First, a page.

A pythagorean tiling is another beautiful way to prove Pythagoras’ theorem. It also shows that every plane can be tiled by two squares of arbitrary size.

a^2 + \textcolor{colorBlue}{b^2} = \textcolor{red}{c^2}$

## Explanation:

If the side length of a white square $\square$ is $a$, the side length of a blue square $\textcolor{colorBlue}{\square}$ is $\textcolor{colorBlue}{b}$, then we construct a red square $\textcolor{colorRed}{\square}$ with side length $\textcolor{colorRed}{c}$ which is the hypotenuse of a right triangle with side lengths $a$ and $\textcolor{colorBlue}{b}$. See drawing on the left. In order to show $a^2 + \textcolor{colorBlue}{b^2} = \textcolor{red}{c^2}$, we argue that the red square comprises exactly one white square and one blue square. The image on the right shows one possible way to place the red square on the tiling, such that it cuts the tiling into parts that can easily be rearranged to yield a white and a blue square.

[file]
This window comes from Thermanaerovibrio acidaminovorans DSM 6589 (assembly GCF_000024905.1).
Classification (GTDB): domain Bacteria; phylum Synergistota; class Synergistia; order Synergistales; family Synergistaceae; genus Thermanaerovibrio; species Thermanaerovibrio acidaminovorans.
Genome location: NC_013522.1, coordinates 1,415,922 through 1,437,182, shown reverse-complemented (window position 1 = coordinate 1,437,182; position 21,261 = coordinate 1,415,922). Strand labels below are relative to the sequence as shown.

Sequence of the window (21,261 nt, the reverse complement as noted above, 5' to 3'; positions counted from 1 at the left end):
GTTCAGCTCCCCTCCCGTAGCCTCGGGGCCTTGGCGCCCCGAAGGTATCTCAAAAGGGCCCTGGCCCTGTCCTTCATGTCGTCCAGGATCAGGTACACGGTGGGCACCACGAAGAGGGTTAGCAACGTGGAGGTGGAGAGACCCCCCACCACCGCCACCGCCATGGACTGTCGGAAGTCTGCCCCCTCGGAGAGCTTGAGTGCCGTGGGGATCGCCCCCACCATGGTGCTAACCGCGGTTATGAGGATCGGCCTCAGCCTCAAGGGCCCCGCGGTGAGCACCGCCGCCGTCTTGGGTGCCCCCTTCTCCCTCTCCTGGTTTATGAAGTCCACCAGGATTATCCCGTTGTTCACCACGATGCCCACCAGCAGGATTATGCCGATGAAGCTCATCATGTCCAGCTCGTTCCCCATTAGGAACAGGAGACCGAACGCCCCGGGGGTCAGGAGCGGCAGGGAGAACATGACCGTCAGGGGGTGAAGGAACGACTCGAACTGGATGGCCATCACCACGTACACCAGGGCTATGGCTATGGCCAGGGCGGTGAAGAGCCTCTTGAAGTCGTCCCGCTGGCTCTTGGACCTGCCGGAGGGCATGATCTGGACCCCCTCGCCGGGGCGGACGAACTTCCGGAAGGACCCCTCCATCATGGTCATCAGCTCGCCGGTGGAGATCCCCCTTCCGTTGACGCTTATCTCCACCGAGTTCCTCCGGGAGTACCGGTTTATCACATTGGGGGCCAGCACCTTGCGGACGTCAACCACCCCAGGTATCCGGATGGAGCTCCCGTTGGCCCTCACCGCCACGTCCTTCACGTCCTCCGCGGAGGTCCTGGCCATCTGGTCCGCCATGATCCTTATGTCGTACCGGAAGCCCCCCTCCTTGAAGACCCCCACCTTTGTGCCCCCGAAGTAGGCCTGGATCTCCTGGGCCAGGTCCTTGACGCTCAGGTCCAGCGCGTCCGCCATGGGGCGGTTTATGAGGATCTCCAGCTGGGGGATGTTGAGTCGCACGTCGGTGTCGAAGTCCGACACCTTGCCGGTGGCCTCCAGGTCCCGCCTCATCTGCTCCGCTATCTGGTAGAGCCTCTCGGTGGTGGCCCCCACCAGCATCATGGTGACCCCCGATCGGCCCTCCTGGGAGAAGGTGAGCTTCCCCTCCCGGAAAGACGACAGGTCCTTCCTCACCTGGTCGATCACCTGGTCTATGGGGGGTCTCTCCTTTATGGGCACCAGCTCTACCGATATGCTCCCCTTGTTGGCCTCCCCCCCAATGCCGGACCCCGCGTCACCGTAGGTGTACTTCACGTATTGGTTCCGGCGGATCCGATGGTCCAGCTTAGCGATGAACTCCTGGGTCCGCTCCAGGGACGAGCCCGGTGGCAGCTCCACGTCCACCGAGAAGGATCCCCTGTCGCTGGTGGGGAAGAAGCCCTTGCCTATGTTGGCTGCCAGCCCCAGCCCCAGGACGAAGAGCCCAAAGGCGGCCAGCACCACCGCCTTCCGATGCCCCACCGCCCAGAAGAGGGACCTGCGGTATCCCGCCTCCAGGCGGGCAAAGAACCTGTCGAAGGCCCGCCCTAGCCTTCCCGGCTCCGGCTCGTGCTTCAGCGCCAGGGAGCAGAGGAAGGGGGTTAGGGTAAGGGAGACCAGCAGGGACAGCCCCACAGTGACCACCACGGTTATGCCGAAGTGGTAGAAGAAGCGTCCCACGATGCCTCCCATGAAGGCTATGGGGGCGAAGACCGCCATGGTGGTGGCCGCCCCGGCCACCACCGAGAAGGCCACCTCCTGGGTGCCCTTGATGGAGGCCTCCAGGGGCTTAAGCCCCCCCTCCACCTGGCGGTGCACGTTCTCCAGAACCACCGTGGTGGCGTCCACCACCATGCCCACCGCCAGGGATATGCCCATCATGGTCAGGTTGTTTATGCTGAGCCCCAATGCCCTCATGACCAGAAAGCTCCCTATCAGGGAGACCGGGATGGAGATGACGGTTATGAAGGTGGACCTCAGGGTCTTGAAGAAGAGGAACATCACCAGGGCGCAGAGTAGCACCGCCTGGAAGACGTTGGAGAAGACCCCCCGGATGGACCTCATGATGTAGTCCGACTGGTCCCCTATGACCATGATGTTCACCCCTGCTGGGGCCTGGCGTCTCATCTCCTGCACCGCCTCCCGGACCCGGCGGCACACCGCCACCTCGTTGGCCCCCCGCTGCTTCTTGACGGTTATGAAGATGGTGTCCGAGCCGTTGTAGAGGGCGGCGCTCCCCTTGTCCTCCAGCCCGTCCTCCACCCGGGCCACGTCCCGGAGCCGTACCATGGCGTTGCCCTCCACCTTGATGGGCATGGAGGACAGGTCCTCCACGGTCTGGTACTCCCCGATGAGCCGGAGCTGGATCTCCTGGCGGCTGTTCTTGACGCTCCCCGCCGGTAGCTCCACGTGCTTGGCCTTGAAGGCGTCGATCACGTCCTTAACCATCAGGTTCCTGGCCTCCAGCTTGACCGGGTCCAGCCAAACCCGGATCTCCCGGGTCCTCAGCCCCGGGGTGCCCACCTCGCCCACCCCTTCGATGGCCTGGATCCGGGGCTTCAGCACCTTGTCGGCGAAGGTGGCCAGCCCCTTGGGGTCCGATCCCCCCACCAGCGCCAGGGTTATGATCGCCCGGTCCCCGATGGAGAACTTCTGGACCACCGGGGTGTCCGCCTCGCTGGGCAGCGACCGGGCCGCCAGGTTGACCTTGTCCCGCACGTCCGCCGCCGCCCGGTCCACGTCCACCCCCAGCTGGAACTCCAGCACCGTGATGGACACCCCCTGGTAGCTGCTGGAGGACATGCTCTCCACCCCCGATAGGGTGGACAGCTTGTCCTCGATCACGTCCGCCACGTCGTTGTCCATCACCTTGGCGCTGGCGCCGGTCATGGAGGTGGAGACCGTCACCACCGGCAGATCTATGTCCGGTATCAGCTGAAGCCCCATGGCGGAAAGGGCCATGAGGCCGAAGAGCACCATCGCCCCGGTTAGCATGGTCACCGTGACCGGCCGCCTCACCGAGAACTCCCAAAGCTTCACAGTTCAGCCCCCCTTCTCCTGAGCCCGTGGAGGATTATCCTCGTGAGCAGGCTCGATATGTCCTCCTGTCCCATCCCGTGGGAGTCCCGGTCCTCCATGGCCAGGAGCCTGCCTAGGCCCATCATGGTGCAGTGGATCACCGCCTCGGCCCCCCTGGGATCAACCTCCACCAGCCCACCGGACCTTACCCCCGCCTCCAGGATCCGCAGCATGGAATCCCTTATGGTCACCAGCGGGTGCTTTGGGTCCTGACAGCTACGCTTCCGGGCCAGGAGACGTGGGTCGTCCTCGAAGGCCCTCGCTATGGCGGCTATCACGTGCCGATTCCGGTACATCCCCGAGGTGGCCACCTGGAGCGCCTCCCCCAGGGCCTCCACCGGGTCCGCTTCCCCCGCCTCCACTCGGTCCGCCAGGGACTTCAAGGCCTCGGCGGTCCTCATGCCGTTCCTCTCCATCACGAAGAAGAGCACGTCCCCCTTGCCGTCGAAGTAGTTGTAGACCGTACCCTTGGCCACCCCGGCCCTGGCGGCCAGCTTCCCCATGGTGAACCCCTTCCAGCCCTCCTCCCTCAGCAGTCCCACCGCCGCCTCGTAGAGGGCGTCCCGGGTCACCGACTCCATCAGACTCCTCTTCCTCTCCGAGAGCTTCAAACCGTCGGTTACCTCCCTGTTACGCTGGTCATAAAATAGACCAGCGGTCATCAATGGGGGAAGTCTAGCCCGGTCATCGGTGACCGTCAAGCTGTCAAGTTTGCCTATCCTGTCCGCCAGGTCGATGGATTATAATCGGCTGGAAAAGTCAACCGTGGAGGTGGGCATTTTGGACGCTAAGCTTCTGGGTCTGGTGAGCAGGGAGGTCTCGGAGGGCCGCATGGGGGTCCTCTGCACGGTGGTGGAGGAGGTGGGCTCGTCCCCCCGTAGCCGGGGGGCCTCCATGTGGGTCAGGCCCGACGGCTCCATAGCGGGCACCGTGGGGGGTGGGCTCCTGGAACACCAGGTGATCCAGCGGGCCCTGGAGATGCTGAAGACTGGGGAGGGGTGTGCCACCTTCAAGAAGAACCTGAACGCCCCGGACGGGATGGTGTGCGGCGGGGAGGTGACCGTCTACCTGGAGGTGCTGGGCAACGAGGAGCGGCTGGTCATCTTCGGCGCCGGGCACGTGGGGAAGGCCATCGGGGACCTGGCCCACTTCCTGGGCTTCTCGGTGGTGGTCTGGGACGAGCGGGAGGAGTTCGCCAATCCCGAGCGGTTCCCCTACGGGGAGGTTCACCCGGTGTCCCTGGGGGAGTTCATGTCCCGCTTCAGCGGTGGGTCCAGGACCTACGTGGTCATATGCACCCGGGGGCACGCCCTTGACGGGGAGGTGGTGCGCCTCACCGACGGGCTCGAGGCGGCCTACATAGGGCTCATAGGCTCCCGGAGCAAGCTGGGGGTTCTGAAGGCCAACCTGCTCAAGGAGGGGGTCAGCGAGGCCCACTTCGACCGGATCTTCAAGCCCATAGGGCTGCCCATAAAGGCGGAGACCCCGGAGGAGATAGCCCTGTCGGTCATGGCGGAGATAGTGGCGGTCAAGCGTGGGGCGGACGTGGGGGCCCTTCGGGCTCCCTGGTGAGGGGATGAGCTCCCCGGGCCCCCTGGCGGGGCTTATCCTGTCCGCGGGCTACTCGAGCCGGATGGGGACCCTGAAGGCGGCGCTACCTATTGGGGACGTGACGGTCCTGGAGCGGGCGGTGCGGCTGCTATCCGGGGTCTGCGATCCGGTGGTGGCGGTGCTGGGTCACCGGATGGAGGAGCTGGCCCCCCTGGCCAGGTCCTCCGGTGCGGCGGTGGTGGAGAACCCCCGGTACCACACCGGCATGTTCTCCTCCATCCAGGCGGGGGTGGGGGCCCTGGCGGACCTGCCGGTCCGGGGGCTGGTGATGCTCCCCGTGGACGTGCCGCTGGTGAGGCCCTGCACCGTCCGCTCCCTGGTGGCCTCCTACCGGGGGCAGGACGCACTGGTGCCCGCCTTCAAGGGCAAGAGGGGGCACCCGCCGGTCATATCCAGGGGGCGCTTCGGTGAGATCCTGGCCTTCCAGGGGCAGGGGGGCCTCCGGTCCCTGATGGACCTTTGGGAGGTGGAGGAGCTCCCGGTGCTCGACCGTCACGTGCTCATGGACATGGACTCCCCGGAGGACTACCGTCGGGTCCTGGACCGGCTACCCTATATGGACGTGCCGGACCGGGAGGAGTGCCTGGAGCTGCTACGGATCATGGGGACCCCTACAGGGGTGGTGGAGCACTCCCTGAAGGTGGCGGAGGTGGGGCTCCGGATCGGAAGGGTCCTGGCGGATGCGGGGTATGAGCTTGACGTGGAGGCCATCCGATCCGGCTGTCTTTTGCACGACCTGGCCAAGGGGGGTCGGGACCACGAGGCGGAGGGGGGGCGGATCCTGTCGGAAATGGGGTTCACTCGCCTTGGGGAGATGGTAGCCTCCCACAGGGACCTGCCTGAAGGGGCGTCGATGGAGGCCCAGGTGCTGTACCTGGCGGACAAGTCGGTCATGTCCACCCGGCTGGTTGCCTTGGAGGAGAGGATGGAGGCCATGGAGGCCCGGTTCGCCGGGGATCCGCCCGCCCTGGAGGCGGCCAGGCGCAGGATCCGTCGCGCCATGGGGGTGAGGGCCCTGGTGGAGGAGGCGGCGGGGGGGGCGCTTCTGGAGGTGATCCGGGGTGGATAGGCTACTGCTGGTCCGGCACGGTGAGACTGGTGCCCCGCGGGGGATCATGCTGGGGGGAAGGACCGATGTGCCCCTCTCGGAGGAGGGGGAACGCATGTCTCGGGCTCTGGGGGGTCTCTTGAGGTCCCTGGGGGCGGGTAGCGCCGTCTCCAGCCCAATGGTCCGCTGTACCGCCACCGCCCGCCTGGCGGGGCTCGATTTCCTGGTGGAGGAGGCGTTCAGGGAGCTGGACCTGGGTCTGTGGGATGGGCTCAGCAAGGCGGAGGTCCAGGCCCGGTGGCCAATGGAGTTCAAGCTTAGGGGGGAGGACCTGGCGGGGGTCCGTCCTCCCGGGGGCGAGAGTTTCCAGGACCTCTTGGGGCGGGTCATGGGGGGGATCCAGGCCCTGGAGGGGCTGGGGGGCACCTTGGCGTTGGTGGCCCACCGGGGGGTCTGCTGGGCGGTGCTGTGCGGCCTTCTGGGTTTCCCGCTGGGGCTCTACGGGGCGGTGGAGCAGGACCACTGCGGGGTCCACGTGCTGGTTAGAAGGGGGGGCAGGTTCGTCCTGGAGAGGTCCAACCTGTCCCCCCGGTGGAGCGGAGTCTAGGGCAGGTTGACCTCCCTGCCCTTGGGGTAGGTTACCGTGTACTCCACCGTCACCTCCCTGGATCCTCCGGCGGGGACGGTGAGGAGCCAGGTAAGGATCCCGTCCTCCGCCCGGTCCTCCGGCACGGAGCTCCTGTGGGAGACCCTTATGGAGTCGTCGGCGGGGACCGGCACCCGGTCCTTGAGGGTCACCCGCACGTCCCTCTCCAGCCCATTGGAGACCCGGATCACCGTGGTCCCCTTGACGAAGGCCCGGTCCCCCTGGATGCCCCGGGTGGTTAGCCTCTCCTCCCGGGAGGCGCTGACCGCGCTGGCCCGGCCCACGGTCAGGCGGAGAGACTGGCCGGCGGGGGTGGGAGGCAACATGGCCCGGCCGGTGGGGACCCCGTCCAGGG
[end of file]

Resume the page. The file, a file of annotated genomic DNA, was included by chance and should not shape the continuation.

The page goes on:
There are many more interesting ways to place the red triangle, which you can try out in the above visualization. You can also change the ratio between the side lengths $a$ and $\textcolor{colorBlue}{b}$ by sliding the dot on the top right of the visualization.

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